By: Sheila Connolly
Publication Date: June 2013
Reviewed by: Deb Fowler
Review Date: June 2013
Nell Pratt felt ever so slightly rapacious when she perused the obituaries. Morbid, true, but also somewhat necessary. As the president of the Pennsylvania Antiquarian society, she was well aware of the need for bequests and perhaps Adeline Harrison had left them a tidy sum. Maybe a large one if they were lucky. With three new hires, the need to catalog the Terwilliger collection, and numerous items courtesy of the FBI, things were hopping at the Society. Another thing that was picking up speed was her relationship with Special Agent James Morrison. The FBI would frown on Nell's involvement with his cases if they found out they were dating, but what they didn't know wouldn't hurt them.
"I think," James broke it to Nell, "Adeline Harrison was murdered." Needless to say she was shocked, but James went on to explain that he suspected a connection between Adeline's death and that of Frederick Van Deusen, another well-heeled philanthropist. There was something fishy about "elevated medications" in their blood. When Nell ran the theory by Martha "Marty" Terwilliger, James's cousin, Marty had a hard time believing that someone was running around bumping off old socialites, but couldn't help wondering if she'd be next. It wouldn't hurt to put Shelby Carver to work on finding out how some of Philadelphia's elderly philanthropists died.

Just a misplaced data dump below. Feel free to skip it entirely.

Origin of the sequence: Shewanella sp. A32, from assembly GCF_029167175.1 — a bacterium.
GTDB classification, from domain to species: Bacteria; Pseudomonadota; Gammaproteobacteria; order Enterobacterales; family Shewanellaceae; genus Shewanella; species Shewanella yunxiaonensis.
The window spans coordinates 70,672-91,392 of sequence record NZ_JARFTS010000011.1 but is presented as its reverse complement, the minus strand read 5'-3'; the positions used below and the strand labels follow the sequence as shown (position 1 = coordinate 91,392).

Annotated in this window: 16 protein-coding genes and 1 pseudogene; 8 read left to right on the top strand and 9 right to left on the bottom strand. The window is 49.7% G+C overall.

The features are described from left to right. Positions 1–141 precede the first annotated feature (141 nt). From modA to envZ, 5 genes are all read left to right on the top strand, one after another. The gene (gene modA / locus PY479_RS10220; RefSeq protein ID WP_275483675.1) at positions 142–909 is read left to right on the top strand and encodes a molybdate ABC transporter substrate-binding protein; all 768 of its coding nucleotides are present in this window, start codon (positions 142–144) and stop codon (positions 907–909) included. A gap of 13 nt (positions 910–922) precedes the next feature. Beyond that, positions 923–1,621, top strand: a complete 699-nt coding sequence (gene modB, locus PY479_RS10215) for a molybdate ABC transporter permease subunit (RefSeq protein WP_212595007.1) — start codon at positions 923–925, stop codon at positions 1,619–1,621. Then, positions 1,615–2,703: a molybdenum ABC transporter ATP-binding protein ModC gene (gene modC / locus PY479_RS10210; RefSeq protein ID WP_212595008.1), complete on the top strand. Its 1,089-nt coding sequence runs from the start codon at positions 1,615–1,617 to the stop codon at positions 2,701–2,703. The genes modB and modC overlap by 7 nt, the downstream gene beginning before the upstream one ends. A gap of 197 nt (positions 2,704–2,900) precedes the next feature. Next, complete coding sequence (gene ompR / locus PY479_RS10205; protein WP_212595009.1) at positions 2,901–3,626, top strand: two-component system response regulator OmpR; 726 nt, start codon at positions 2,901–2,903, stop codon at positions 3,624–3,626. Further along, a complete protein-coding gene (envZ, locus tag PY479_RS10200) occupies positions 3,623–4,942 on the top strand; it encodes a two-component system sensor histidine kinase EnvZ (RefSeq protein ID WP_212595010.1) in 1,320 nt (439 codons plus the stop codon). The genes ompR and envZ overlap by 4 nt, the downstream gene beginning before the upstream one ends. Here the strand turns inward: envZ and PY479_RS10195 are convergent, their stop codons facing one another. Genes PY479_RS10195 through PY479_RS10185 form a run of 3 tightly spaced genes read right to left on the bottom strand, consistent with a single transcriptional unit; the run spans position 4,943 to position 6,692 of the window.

One Benton Snyder was soon added to the list and it appeared to be a gruesome threesome. It was totally shocking to think a "serial killer was preying on the elderly Philadelphia cultural elite." There was definitely something hinky going on and everyone was getting more rattled by the minute. Edith Oakes was soon added to the list and Nell had to really sort out the facts with James before she read about Marty in the obits. Things began to come together rapidly. "You know, don't you?" the voice snarled, "That's why you've been keeping tabs on me." Yes, Nell knew ... and she also knew she was in trouble, big trouble!
This mystery snagged my attention as soon as Nell started browsing the obituaries because I knew there would be more than one corpse in this cozy mystery. The characters were well-developed and the Society grouping was quite an interesting and cohesive group. Nell is quite a capable sleuth and I loved the way she worked all sorts of small angles (with a little help from James) to find out how and why the victims were being targeted. The glimpse at strategic fundraising with the cultural elite was interesting to say the least. This mystery was a bit classier than most and even weaves a bit of Philadelphia history in its pages. Fun, fatally appealing, and definitely one you should add to your list.
Quill says: You won't need a docent to tell you that Sheila Connolly's "Museum Mystery" series is a classic!